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VBox Coding Guidelines

The VBox Coding guidelines are followed by all of VBox with the exception of qemu. Qemu is using whatever the frenchman does.

There are a few compulsory rules and a bunch of optional ones. The following sections will describe these in details. In addition there is a section of Subversion 'rules'.


(1) It is common practice on Unix to have a single symbol namespace for an entire process. If one is careless symbols might be resolved in a different way that one expects, leading to weird problems.

(2) This is common practice among most projects dealing with modules in shared libraries. The Windows / PE __declspect(import) and __declspect(export) constructs are the main reason for this. OTOH, we do perhaps have a bit too detailed graining of this in VMM...

64-bit and 32-bit

Here are some amendments which address 64-bit vs. 32-bit portability issues.

Some facts first:

Now for the guidelines:

C++ guidelines for Main

Main is currently (2009) full of hard-to-maintain code that uses complicated templates. The new mid-term goal for Main is to have less custom templates instead of more for the following reasons:

In particular, the following bits should be considered deprecated and should NOT be used in new code:

Generally, in many cases, a simple class with a proper destructor can achieve the same effect as a 1,000-line template include file, and the code is much more accessible that way.

Using standard STL templates like std::list, std::vector and std::map is OK. Exceptions are:

C++ guidelines for the Qt GUI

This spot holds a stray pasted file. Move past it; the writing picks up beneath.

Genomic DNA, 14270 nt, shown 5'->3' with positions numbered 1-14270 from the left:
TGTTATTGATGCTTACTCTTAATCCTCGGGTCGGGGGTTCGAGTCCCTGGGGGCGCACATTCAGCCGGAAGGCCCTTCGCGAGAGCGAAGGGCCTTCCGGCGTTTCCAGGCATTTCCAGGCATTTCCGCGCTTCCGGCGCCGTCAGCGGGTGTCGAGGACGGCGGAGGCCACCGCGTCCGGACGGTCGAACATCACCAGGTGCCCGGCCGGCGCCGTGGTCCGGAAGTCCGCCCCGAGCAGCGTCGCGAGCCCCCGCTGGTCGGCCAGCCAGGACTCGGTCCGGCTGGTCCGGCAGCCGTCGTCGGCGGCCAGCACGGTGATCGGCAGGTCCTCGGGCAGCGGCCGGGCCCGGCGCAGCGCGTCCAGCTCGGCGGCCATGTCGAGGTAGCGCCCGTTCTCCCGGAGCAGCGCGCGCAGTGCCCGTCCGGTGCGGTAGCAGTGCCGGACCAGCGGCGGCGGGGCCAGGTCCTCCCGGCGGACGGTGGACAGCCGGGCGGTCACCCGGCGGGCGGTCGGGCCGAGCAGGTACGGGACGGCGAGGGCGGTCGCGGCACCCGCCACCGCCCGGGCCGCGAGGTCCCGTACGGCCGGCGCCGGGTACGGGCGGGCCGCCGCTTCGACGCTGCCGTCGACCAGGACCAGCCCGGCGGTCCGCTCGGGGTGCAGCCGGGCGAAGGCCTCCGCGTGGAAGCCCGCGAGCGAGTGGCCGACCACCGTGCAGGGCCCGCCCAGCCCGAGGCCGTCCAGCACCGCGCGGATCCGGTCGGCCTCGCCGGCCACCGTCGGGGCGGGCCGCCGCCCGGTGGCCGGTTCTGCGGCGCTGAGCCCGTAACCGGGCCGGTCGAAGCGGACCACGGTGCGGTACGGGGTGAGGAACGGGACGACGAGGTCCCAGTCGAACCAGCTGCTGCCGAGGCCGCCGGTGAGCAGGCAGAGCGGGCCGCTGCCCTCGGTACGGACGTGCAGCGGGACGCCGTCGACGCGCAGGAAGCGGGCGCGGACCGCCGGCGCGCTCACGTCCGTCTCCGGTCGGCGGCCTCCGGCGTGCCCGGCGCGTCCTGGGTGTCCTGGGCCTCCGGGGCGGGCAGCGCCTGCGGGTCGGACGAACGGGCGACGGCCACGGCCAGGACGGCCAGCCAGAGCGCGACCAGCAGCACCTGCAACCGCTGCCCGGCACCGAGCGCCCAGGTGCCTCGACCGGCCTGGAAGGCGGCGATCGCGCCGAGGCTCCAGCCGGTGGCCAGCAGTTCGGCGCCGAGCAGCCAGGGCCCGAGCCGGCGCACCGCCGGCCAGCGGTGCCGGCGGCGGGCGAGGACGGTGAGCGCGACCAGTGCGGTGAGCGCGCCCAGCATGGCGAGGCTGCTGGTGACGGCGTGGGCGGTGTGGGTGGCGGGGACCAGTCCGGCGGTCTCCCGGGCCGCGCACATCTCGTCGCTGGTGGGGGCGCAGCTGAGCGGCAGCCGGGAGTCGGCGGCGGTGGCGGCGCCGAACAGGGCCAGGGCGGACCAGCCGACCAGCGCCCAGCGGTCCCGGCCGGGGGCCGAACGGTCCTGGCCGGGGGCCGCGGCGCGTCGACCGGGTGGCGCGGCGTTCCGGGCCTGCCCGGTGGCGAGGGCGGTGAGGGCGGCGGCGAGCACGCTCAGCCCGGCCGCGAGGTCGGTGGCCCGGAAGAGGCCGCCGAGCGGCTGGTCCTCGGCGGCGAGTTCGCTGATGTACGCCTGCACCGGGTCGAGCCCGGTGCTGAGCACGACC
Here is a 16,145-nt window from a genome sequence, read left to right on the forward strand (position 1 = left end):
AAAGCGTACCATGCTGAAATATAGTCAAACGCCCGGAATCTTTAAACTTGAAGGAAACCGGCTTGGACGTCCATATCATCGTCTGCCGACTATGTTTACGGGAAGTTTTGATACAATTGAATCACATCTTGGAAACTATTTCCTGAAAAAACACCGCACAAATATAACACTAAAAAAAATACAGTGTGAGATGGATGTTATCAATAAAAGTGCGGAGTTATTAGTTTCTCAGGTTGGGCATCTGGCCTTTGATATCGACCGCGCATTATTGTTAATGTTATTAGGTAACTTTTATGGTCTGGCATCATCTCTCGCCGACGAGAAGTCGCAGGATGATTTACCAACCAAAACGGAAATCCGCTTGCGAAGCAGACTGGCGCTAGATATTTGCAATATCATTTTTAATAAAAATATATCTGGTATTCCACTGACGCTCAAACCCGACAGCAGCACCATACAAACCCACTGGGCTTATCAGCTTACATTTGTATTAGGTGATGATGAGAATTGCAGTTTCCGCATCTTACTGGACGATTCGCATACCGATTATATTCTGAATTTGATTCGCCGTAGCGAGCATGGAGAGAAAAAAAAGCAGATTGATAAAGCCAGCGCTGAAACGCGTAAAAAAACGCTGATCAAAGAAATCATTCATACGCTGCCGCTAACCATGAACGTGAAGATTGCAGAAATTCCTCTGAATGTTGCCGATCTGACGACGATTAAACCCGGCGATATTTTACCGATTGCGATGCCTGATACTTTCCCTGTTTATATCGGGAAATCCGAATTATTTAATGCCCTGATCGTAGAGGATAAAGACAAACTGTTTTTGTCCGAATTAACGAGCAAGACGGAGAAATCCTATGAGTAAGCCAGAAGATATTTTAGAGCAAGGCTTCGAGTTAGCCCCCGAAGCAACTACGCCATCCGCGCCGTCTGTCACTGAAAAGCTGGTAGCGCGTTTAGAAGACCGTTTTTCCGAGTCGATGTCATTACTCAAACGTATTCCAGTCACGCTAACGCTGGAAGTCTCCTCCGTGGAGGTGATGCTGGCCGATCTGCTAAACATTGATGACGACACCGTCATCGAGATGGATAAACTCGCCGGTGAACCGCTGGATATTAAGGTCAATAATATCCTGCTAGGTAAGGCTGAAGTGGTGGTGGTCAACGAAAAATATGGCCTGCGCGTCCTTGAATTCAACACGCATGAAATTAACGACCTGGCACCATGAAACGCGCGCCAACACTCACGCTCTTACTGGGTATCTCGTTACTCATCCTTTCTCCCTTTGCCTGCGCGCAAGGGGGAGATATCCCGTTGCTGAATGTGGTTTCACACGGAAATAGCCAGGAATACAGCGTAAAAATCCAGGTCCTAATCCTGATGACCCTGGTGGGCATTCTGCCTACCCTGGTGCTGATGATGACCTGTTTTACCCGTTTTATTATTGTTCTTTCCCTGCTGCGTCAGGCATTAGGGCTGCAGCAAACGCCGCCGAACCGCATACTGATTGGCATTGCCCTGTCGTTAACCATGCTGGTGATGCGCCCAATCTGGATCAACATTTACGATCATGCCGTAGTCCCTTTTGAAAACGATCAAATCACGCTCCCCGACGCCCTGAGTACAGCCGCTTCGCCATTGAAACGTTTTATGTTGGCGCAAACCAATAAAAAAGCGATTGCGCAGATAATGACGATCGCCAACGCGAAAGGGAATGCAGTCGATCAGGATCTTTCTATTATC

The Qt GUI is currently (2010) on its way to become more compatible to the rest of VirtualBox coding style wise. From now on, all the coding style rules described in this file are also mandatory for the Qt GUI. Additionally the following rules should be respected:


First part is the actual coding style and all the prefixes. The second part is a bunch of good advice.

The code layout

Variable / Member Prefixes

In new code in Main, use "m_" (and common sense). As an exception, in Main, if a class encapsulates its member variables in an anonymous structure which is declared in the class, but defined only in the implementation (like this: "class X { struct Data; Data *m; }"), then the pointer to that struct is called "m" itself and its members then need no prefix, because the members are accessed with "m->member" already which is clear enough.

Misc / Advice / Stuff

(1) Important, be very careful with the casting. In particular, note that a compiler might treat pointers as signed (IIRC).

(2) "A really advanced hacker comes to understand the true inner workings of the machine - he sees through the language he's working in and glimpses the secret functioning of the binary code - becomes a Ba'al Shem of sorts." (Neal Stephenson "Snow Crash")

Compiler Warnings

The code should when possible compile on all platforms and compilers without any warnings. That's a nice idea, however, if it means making the code harder to read, less portable, unreliable or similar, the warning should not be fixed.

Some of the warnings can seem kind of innocent at first glance. So, let's take the most common ones and explain them.

Signed / Unsigned Compare

GCC says: "warning: comparison between signed and unsigned integer expressions" MSC says: "warning C4018: '<|<=|==|>=|>' : signed/unsigned mismatch"

The following example will not output what you expect:

#include <stdio.h>
int main()
    signed long a = -1;
    unsigned long b = 2294967295;
    if (a < b)
        printf("%ld < %lu: true\n", a, b);
        printf("%ld < %lu: false\n", a, b);
    return 0;
If I understood it correctly, the compiler will convert a to an unsigned long before doing the compare.

Subversion Commit Rules

Before checking in:

After checking in:

(Inspired by mozilla tree rules.)

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